Principal component approach in variance component estimation for international sire evaluation
1 Biotechnology and Food Research, Biometrical Genetics, MTT Agrifood Research Finland, 31600 Jokioinen, Finland
2 Animal Genetics and Breeding Unit, University of New England, Armidale NSW 2351, Australia
3 Department of Animal Breeding and Genetics, SLU, Box 7023, S-75007 Uppsala, Sweden
4 UMR 1313 INRA, Génétique Animale et Biologie Intégrative, 78352 Jouy-en-Josas Cedex, France
5 Interbull Centre, Department of Animal Breeding and Genetics, SLU, Box 7023, S-75007 Uppsala, Sweden
Genetics Selection Evolution 2011, 43:21 doi:10.1186/1297-9686-43-21Published: 24 May 2011
The dairy cattle breeding industry is a highly globalized business, which needs internationally comparable and reliable breeding values of sires. The international Bull Evaluation Service, Interbull, was established in 1983 to respond to this need. Currently, Interbull performs multiple-trait across country evaluations (MACE) for several traits and breeds in dairy cattle and provides international breeding values to its member countries. Estimating parameters for MACE is challenging since the structure of datasets and conventional use of multiple-trait models easily result in over-parameterized genetic covariance matrices. The number of parameters to be estimated can be reduced by taking into account only the leading principal components of the traits considered. For MACE, this is readily implemented in a random regression model.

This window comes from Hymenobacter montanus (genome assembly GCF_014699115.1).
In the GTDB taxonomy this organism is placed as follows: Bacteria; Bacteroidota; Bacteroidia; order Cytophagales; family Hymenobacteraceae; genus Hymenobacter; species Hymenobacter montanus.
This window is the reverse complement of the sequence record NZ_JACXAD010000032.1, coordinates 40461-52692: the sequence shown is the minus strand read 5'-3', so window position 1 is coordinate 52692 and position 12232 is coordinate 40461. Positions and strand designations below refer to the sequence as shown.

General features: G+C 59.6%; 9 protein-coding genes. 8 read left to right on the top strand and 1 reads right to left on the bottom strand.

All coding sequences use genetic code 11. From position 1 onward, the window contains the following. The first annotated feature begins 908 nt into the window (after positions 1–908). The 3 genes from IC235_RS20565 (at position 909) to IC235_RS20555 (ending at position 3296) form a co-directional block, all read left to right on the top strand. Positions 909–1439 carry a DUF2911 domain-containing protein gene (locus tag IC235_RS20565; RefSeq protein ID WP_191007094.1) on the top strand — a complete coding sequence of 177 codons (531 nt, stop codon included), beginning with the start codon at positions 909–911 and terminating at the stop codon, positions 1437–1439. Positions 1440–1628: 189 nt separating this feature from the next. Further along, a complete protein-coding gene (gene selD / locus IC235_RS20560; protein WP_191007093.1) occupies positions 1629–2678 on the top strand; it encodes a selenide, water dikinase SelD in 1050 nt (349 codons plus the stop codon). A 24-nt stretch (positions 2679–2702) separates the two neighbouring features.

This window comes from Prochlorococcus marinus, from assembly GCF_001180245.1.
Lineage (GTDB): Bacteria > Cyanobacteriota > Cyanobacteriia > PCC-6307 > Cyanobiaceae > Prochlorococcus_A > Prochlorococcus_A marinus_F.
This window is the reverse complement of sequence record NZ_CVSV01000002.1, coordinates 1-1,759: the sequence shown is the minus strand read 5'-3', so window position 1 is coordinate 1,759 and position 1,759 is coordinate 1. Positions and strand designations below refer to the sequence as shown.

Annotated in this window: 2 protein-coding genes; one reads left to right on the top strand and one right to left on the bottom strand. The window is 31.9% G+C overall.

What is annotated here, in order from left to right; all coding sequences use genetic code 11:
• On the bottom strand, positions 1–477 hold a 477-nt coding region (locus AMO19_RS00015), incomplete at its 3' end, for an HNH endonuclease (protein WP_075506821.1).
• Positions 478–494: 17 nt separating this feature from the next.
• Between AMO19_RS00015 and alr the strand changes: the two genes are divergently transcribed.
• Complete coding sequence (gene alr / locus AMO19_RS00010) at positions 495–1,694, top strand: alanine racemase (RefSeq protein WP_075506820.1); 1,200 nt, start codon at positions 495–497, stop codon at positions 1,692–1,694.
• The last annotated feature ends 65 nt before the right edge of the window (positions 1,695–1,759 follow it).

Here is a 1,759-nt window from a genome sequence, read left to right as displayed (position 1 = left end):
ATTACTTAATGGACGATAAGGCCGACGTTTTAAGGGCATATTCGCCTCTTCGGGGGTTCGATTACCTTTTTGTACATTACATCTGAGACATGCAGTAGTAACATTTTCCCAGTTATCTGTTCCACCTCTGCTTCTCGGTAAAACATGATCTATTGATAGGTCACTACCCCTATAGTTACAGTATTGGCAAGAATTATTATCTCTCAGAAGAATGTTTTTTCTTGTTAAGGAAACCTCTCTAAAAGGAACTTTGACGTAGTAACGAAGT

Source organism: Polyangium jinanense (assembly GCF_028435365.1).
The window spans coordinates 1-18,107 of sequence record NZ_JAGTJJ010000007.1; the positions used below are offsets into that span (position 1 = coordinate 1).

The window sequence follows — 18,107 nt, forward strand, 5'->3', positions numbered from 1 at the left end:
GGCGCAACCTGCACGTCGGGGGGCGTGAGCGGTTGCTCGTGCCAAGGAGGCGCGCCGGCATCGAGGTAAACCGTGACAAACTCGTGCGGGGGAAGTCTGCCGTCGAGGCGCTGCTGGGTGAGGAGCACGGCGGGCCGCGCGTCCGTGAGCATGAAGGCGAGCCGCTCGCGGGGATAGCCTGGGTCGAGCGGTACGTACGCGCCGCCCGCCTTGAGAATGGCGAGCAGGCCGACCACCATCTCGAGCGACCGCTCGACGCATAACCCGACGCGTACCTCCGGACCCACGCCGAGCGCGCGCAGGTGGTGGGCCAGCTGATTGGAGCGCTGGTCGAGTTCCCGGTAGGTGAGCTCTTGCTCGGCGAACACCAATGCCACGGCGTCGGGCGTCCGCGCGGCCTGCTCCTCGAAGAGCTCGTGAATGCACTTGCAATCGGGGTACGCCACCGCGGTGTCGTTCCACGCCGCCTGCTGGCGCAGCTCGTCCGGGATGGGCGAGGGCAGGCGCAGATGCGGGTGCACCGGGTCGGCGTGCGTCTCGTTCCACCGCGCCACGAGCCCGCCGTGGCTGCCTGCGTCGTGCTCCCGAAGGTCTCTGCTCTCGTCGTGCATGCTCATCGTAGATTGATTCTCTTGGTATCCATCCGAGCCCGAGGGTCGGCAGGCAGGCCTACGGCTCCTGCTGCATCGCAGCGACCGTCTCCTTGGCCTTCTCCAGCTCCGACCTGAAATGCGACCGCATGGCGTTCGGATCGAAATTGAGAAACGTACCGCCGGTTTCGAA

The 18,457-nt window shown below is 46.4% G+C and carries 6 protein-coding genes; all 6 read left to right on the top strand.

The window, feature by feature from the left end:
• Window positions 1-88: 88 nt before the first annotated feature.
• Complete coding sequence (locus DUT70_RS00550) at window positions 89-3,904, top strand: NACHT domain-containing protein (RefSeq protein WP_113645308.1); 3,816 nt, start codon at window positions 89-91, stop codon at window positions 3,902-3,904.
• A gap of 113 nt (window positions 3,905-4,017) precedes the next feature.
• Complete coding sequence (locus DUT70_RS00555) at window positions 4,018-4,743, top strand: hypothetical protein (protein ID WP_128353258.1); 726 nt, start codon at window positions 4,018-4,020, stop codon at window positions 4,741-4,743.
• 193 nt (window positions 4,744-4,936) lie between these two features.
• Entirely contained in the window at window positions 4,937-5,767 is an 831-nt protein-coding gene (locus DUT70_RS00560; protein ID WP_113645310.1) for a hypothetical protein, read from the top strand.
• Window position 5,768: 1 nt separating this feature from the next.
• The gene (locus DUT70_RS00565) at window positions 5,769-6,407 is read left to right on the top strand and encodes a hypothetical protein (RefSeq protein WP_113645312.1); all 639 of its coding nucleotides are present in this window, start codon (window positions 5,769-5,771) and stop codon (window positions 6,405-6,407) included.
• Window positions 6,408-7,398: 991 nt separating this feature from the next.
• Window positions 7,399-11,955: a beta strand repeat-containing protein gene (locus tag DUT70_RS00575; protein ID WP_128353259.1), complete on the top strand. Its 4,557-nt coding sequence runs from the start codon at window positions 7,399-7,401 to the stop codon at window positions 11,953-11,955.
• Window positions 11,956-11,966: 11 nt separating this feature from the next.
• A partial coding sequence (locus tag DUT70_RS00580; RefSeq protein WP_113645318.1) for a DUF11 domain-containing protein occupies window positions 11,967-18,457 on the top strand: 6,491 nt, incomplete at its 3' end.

This article compares two principal component approaches to estimate variance components for MACE using real datasets. The methods tested were a REML approach that directly estimates the genetic principal components (direct PC) and the so-called bottom-up REML approach (bottom-up PC), in which traits are sequentially added to the analysis and the statistically significant genetic principal components are retained. Furthermore, this article evaluates the utility of the bottom-up PC approach to determine the appropriate rank of the (co)variance matrix.
Our study demonstrates the usefulness of both approaches and shows that they can be applied to large multi-country models considering all concerned countries simultaneously. These strategies can thus replace the current practice of estimating the covariance components required through a series of analyses involving selected subsets of traits. Our results support the importance of using the appropriate rank in the genetic (co)variance matrix. Using too low a rank resulted in biased parameter estimates, whereas too high a rank did not result in bias, but increased standard errors of the estimates and notably the computing time.
In terms of estimation's accuracy, both principal component approaches performed equally well and permitted the use of more parsimonious models through random regression MACE. The advantage of the bottom-up PC approach is that it does not need any previous knowledge on the rank. However, with a predetermined rank, the direct PC approach needs less computing time than the bottom-up PC.